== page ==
GLP-1–oestrogen and insulin polypharmacotherapy
Oestrogen and glucagon-like peptide 1 (GLP-1) have been repeatedly implicated in the treatment of diabetes due to insulinotropic and β-cell protective effects in preclinical studies16,17. Chemically optimised GLP-1 analogues profoundly improve glucose and body weight management in obese people and individuals with T2D18. However, severe gynaecological, oncogenic and mitogenic side effects preclude chronic oestrogen use as a drug for diabetes and, as yet, GLP-1 analogues have failed to preserve β-cell function and mass in obese and diabetic humans17.
To circumvent the gynaecological, oncogenic and mitogenic actions of oestrogen, we recently designed and evaluated a stable GLP-1–oestrogen conjugate, which reversed the metabolic syndrome in diet-induced obese male and female mice19. Here, we used the GLP-1–oestrogen conjugate to test whether the specific delivery of oestrogen into the GLP-1 receptor protein (GLP-1R)-expressing β cells could restore β-cell functionality. GLP-1–oestrogen treatment for 100 d was more efficacious in decreasing fasting glucose (Fig. 1b) and increasing fasting C-peptide (Fig. 1c) and insulin levels (Extended Data Fig. 2a) than either of the monoagonists (oestrogen or GLP-1 alone). Moreover, only GLP-1–oestrogen treatment improved pancreatic islet architecture (Fig. 1d) and increased β-cell number, as compared with those in mSTZ-diabetic mice treated with vehicle (Fig. 1e,f). These effects were independent of body weight loss (Extended Data Fig. 2b).
Polypharmacotherapy holds the potential to simultaneously activate redundant or additive pathways to enhance efficacy, and to enable reduced dosing of the individual components and consequently reduce the risk of unwanted side effects20. We tested the combination of insulin and GLP-1–oestrogen to investigate a triple pharmacological approach to enhance the efficacy of both compounds, and particularly to lessen the amount of insulin required. The combination therapy normalised glycaemia (Fig. 1b) and increased C-peptide levels (Fig. 1c), as compared with those in mSTZ-diabetic mice treated with vehicle. Furthermore, the combination therapy displayed a superior effect compared to treatment with insulin alone to limit weight gain (Extended Data Fig. 2b), normalise glucose tolerance (Extended Data Fig. 2c), increase pancreatic insulin content (Extended Data Fig. 2d) and increase β-cell number (Fig. 1e,f). Importantly, we were able to reduce the insulin dose by 60% (10 nmol kg−1) compared with that in the insulin monotherapy (25 nmol kg−1) and still achieve superior therapeutic outcomes, which reduces the risk of hypoglycaemia and unintended weight gain.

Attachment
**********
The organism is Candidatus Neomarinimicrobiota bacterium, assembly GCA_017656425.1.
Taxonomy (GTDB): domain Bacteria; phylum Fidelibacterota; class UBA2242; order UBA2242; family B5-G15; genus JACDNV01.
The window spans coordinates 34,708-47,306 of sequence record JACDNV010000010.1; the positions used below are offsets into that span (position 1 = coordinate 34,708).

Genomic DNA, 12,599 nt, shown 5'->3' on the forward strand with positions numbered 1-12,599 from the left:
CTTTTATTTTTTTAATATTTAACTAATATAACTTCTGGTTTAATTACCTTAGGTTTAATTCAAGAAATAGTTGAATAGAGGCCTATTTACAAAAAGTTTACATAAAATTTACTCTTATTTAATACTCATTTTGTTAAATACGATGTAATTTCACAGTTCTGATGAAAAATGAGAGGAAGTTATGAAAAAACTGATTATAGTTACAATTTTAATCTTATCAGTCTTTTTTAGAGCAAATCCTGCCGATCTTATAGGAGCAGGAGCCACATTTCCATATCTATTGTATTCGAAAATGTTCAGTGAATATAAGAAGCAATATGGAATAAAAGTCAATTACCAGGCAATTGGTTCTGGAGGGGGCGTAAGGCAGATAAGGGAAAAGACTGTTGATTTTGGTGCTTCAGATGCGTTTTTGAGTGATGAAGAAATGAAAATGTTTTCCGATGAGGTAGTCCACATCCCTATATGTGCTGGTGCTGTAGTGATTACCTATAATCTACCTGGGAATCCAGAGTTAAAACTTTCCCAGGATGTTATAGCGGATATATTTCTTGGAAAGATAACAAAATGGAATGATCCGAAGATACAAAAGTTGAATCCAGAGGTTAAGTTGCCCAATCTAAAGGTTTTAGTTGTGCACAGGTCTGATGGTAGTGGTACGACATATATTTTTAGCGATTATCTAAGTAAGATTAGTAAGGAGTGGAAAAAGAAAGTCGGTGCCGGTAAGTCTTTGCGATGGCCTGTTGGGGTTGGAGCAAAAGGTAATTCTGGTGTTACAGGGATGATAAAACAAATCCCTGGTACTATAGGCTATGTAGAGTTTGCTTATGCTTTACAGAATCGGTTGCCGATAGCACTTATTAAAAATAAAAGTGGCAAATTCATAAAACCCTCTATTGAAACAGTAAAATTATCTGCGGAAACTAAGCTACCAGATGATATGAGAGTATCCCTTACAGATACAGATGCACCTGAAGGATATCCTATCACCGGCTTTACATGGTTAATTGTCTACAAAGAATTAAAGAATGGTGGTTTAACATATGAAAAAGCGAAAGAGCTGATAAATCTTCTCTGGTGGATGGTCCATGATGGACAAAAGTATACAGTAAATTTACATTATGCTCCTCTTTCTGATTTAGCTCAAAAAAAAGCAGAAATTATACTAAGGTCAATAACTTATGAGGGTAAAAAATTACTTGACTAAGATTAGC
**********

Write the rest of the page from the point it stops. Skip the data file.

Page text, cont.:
To test whether treatment-induced improvements on glucose and islet homoeostasis are maintained, we switched a group of mice after 12 weeks of GLP-1–oestrogen treatment to two additional weeks of vehicle injections. Positive effects of GLP-1–oestrogen treatment to reduce fasting glycaemia (Fig. 2a), increase fasting C-peptide levels (Fig. 2b), and enhance the β-cell maturation state (Fig. 2c,d) were sustained after these two weeks, which supports the notion of preserved islet cell function even after treatment cessation.
GLP-1–oestrogen targets β cells
We next wanted to confirm the absence of systemic toxicity that was related to the oestrogen component of the GLP-1–oestrogen conjugate, a pre-requisite for clinical use. To that end, we investigated whether GLP-1–oestrogen (doses up to 10× higher than are generally used in mouse experiments, and at least 1,000× the plasma oestradiol exposure as compared with that in women on hormone replacement therapy (see Methods)) increased uterus weight in ovariectomised (OVX) rats after two weeks of treatment (Extended Data Fig. 3a and Methods). In contrast to treatment with oestrogen alone, no treatment-related effect was observed with the GLP-1–oestrogen conjugate (Extended Data Fig. 3b), which is consistent with previously reported results in OVX mice19.
To confirm β-cell-specific targeting of the GLP-1–oestrogen conjugate, we used a double knock-in fluorescent reporter mouse model (Foxa2-Venus Fusion (FVF) × Pdx1-BFP (blue fluorescent protein) fusion (PBF); FVFPBFDHom)21, which allows α- and β-cell sorting (Extended Data Fig. 3c,d). Male FVFPBFDHom mice develop maturity onset diabetes of the young owing to reduced Pdx1 levels in islets, accompanied by hyperglycaemia, reduced β-cell number and impaired islet architecture at weaning age21. In this genetic diabetes model, none of the therapies used in this study improved glycaemia after four weeks of treatment (Extended Data Fig. 3e,f). These results suggest that β-cell function cannot be restored pharmacologically in the presence of the genetically induced β-cell lesions in the FVFPBFDHom mice. However, the GLP-1–oestrogen conjugate, but not the monoagonists, specifically increased β-cell granularity of FVFPBFDHom mice in comparison to control mice, which shows that the conjugate selectively targets β cells (Extended Data Fig. 3g).
GLP-1–oestrogen improves human β-cell function